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Variation in stream network relationships and geospatial predictions of watershed conductivity
McManus, M., E. DAmico, E. Smith, R. Polinsky, J. Ackerman, AND K. Tyler. Variation in stream network relationships and geospatial predictions of watershed conductivity. Freshwater Science. The Society for Freshwater Science, Springfield, IL, 39(4):1-18, (2020). https://doi.org/10.1086/710340
We predicted specific conductivity in streams throughout the 525 stream kilometers of an Appalachian watershed. We used water quality monitoring data with land cover geographic information systems (GIS) data in a spatial stream network model that included the spatial autocorrelation from 60 monitoring sites in the Right Fork Beaver Creek watershed in Floyd and Knott Counties of Eastern Kentucky. We showed that the correlations in conductivity between monitoring sites differed under high versus low discharge conditions of the watershed. By being able to predict water quality, such as specific conductivity, we can better understand how land cover and use in the watershed impacts the stream biota. The ability to predict water quality in a stream network of a watershed can help identify conservation or remediation efforts needed to protect water quality and aquatic life. This research is part of the task 3.03C Evaluate cumulative impacts of fossil fuel and mineral extraction activities on aquatic life from changes in land use, water quantity and quality, and habitat availability of the Safe and Sustainable Waters National Research program.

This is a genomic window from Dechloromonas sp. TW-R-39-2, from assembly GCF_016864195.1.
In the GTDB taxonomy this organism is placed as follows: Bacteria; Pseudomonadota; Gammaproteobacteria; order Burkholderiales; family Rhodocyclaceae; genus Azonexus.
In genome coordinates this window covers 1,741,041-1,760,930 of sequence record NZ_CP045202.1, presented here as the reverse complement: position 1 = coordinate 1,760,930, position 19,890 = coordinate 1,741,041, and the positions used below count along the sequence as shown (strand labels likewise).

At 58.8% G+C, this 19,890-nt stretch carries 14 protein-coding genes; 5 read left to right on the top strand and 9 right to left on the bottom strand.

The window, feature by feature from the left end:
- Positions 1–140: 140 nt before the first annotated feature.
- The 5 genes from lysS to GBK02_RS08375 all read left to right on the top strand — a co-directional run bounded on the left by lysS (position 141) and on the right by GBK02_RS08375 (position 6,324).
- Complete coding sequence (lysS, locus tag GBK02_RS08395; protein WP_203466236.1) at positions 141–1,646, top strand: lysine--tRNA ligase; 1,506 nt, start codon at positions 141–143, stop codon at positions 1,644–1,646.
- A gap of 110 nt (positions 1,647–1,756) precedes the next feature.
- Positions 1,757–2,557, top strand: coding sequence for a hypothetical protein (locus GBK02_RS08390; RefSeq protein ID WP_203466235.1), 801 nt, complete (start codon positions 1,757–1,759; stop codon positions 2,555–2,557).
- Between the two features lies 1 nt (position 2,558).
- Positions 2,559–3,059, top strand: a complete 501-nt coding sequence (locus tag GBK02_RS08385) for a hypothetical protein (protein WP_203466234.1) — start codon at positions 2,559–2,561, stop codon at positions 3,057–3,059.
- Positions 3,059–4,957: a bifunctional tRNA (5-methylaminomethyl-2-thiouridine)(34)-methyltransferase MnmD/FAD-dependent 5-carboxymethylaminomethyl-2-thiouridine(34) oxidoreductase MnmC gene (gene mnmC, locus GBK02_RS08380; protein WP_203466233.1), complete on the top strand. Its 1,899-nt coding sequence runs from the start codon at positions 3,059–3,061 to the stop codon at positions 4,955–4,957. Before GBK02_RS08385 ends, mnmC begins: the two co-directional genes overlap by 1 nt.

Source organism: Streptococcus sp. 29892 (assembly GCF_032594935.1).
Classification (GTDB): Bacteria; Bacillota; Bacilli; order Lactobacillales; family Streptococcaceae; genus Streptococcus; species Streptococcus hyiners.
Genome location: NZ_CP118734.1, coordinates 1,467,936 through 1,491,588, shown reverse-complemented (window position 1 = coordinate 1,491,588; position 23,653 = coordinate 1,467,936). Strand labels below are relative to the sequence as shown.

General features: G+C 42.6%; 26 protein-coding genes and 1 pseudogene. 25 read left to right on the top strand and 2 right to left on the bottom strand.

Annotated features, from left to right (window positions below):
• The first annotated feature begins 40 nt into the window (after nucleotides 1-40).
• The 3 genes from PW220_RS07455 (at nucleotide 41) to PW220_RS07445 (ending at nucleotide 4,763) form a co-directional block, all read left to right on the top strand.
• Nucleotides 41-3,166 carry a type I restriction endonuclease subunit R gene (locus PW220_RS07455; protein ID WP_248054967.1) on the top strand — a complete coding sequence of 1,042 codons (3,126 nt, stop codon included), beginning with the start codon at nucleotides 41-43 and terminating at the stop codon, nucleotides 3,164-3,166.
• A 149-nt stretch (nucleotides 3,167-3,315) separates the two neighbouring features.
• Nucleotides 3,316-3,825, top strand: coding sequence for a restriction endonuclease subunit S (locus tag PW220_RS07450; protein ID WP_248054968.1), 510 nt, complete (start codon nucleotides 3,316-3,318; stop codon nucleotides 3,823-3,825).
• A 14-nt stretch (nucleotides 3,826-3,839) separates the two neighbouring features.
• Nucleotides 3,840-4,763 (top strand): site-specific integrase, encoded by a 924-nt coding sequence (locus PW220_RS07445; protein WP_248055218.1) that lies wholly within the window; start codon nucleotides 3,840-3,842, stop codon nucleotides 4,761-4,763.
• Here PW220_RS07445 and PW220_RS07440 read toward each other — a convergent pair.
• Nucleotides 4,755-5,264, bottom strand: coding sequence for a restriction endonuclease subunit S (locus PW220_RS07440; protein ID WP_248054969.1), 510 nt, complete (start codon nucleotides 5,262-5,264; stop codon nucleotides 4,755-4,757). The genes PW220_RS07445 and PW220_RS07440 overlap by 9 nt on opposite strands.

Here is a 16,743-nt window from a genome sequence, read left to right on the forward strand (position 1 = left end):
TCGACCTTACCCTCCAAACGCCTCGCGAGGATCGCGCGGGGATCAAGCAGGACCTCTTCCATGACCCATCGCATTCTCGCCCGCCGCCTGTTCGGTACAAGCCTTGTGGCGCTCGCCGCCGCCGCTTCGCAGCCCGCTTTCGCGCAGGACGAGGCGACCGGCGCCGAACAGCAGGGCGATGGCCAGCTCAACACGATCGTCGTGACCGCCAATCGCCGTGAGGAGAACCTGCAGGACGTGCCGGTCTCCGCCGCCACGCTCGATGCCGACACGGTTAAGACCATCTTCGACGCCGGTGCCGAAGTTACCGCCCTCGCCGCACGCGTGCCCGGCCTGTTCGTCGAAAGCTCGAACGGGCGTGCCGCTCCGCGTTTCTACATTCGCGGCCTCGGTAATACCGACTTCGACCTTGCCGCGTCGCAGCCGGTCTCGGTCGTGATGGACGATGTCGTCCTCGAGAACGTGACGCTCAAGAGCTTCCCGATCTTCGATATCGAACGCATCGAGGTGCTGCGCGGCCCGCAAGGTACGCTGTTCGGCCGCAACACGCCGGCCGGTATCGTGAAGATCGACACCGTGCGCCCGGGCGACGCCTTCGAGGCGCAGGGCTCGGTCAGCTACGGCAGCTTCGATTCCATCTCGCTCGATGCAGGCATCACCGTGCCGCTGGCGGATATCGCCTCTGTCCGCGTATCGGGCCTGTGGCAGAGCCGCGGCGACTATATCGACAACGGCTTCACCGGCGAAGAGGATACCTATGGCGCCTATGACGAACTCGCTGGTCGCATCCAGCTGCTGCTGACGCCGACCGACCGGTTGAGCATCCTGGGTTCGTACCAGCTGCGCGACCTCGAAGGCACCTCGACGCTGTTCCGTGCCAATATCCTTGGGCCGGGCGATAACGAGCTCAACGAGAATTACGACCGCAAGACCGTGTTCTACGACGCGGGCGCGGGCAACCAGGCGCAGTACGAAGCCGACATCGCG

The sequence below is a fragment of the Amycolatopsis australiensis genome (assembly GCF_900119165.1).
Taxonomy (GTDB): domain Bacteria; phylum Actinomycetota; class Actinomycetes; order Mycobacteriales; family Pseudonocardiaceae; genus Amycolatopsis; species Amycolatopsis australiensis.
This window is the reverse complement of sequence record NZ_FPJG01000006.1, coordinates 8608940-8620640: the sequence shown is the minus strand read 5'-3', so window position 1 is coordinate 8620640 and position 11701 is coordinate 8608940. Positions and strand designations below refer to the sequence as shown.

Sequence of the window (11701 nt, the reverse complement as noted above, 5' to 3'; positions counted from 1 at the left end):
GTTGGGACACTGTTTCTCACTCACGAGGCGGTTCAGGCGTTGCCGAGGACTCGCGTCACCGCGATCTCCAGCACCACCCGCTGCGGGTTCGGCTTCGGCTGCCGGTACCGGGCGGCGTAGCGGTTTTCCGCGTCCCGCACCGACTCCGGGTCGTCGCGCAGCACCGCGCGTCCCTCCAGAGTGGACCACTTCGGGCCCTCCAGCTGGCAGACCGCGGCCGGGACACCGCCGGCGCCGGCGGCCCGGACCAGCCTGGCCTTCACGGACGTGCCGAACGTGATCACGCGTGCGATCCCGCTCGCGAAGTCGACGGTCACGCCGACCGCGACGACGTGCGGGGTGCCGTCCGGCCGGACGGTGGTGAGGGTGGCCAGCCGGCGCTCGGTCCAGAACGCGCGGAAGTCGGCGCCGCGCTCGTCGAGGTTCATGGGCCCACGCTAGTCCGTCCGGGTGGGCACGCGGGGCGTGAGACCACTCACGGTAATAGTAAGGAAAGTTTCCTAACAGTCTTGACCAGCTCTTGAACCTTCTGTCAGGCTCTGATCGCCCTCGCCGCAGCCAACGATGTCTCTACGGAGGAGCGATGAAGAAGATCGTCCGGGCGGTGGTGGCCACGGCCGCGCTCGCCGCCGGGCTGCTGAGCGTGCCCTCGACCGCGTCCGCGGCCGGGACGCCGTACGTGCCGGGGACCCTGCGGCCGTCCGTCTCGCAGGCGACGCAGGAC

Secondary salinization, the increase of anthropogenically-derived salts in freshwaters, threatens freshwater biota and ecosystems, drinking water supplies, and infrastructure. The various anthropogenic sources of salts and their locations in a watershed may result in secondary salinization of river and stream networks through multiple inputs. We developed a watershed predictive assessment to investigate the degree to which topology, land-cover, and land-use covariates affect stream specific conductivity (SC), a measure of salinity. We used spatial stream network models to predict SC throughout an Appalachian stream network in a watershed affected by surface coal mining. During high-discharge conditions, 8 to 44% of stream km in the watershed exceeded the SC benchmark of 300 µS/cm, which is meant to be protective of aquatic life in the Central Appalachian ecoregion. During low-discharge conditions, 96 to 100% of stream km exceeded the benchmark. The 2 different discharge conditions altered the spatial dependency of SC among the stream monitoring sites. During most low discharges, SC was a function of upstream-to-downstream network distances, or flow-connected distances, among the sites. Flow-connected distances are indicative of upstream dependencies affecting stream SC. During high discharge, SC was related to both flow-connected distances and flow-unconnected distances (i.e., distances between sites on different branches of the network). Flow-unconnected distances are indicative of processes on adjacent branches and their catchments affecting stream SC. With sites distributed from headwaters to the watershed outlet, the extent of impacts from secondary salinization could be better spatially predicted and assessed with spatial stream network models than with models assuming spatial independence. Importantly, the assessment also recognized the multi-scale spatial relationships that can occur between the landscape and stream network.